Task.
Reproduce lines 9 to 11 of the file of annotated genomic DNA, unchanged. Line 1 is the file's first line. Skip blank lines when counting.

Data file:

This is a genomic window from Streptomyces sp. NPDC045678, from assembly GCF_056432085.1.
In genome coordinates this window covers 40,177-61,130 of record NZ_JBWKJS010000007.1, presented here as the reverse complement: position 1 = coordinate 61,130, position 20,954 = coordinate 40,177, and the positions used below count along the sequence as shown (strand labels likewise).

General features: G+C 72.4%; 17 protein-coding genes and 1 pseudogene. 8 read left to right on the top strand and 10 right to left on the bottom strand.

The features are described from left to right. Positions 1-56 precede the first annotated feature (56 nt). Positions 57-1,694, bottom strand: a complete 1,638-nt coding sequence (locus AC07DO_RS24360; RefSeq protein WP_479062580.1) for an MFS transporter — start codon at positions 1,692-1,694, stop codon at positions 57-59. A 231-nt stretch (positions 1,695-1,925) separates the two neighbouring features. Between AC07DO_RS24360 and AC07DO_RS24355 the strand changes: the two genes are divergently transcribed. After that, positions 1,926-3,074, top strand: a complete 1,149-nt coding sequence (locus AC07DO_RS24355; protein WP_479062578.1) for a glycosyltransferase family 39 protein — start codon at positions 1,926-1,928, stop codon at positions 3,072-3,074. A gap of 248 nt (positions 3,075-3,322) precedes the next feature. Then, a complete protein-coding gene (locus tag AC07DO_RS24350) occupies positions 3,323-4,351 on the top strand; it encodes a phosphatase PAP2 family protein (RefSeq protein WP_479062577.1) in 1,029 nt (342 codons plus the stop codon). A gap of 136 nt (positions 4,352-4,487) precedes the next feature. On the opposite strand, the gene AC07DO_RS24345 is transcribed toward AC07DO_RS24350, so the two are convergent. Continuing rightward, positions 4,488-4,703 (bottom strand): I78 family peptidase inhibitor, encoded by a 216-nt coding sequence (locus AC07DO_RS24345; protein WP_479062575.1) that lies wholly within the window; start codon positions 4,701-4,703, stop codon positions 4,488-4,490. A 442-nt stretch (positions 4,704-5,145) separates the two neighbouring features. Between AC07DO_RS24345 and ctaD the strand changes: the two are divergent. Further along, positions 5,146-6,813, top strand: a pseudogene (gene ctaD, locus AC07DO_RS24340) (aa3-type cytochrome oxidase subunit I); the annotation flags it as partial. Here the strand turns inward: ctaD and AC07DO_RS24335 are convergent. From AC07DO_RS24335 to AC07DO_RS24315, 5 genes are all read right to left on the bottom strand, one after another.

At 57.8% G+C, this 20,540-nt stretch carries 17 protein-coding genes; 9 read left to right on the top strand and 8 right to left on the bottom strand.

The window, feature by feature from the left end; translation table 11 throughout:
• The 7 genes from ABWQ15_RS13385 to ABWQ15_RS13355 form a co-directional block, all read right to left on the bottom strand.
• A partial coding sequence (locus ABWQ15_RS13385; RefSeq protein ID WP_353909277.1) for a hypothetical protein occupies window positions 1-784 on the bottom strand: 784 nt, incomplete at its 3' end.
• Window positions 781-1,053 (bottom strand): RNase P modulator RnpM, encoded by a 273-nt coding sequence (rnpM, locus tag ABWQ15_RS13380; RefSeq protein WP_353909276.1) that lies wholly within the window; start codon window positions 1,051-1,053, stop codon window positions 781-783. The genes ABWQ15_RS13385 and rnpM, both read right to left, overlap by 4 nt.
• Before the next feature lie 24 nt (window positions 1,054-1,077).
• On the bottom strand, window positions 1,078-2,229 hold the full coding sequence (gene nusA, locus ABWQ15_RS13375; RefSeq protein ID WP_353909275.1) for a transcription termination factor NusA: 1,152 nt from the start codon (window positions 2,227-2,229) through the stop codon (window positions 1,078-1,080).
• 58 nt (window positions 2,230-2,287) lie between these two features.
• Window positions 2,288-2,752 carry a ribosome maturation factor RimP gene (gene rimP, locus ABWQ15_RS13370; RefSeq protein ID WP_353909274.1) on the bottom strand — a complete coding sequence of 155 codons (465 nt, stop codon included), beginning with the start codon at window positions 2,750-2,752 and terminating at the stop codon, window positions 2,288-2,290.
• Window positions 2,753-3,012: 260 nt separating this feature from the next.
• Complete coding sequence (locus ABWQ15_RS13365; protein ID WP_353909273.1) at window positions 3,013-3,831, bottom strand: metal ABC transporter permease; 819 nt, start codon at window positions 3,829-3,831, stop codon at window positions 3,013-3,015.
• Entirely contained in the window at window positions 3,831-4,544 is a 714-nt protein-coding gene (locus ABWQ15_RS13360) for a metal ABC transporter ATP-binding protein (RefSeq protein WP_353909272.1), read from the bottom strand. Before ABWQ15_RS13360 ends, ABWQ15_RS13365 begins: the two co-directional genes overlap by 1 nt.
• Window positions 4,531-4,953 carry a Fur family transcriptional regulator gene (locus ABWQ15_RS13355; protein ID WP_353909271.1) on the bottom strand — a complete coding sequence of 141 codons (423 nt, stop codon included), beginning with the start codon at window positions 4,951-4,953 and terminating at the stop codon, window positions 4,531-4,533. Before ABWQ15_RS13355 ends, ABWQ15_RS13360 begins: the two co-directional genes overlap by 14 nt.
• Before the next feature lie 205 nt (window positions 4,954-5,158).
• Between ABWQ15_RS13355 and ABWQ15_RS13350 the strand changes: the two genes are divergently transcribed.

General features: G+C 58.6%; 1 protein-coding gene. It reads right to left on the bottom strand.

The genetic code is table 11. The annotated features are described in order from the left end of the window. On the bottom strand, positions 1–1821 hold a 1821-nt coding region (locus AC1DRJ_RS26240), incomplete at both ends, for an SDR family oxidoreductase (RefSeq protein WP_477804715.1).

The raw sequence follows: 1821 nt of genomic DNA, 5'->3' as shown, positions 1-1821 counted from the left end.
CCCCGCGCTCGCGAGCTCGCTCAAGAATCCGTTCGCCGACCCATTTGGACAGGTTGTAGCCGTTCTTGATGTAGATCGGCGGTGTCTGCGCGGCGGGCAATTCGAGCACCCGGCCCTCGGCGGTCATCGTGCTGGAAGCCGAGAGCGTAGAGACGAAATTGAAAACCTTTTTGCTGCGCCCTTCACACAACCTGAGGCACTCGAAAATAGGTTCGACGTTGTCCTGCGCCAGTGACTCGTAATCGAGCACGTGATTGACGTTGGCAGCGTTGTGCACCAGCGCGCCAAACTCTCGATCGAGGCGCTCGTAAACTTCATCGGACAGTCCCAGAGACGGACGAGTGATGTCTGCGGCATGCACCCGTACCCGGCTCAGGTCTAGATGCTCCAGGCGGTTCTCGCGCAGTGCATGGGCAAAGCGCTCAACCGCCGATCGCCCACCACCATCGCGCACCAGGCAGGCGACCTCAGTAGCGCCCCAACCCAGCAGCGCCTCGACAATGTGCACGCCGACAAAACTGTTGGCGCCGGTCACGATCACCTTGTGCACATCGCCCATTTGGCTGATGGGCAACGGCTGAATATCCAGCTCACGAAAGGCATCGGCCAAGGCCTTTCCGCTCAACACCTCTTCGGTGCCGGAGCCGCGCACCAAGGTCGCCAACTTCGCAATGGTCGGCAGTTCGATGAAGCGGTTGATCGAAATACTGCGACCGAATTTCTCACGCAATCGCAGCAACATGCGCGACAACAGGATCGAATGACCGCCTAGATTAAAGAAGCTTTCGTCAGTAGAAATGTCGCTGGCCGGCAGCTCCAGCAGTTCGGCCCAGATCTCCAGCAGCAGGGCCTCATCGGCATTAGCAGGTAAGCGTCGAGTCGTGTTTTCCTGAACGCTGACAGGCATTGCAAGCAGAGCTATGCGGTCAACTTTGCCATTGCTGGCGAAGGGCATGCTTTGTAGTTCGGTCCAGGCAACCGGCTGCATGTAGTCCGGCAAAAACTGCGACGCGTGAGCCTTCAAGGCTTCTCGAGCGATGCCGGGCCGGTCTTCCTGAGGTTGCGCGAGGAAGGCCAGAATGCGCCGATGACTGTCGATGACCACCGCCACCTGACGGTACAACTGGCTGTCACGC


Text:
• Window positions 781-1,053 (bottom strand): RNase P modulator RnpM, encoded by a 273-nt coding sequence (rnpM, locus tag ABWQ15_RS13380; RefSeq protein WP_353909276.1) that lies wholly within the window; start codon window positions 1,051-1,053, stop codon window positions 781-783. The genes ABWQ15_RS13385 and rnpM, both read right to left, overlap by 4 nt.
• Before the next feature lie 24 nt (window positions 1,054-1,077).
• On the bottom strand, window positions 1,078-2,229 hold the full coding sequence (gene nusA, locus ABWQ15_RS13375; RefSeq protein ID WP_353909275.1) for a transcription termination factor NusA: 1,152 nt from the start codon (window positions 2,227-2,229) through the stop codon (window positions 1,078-1,080).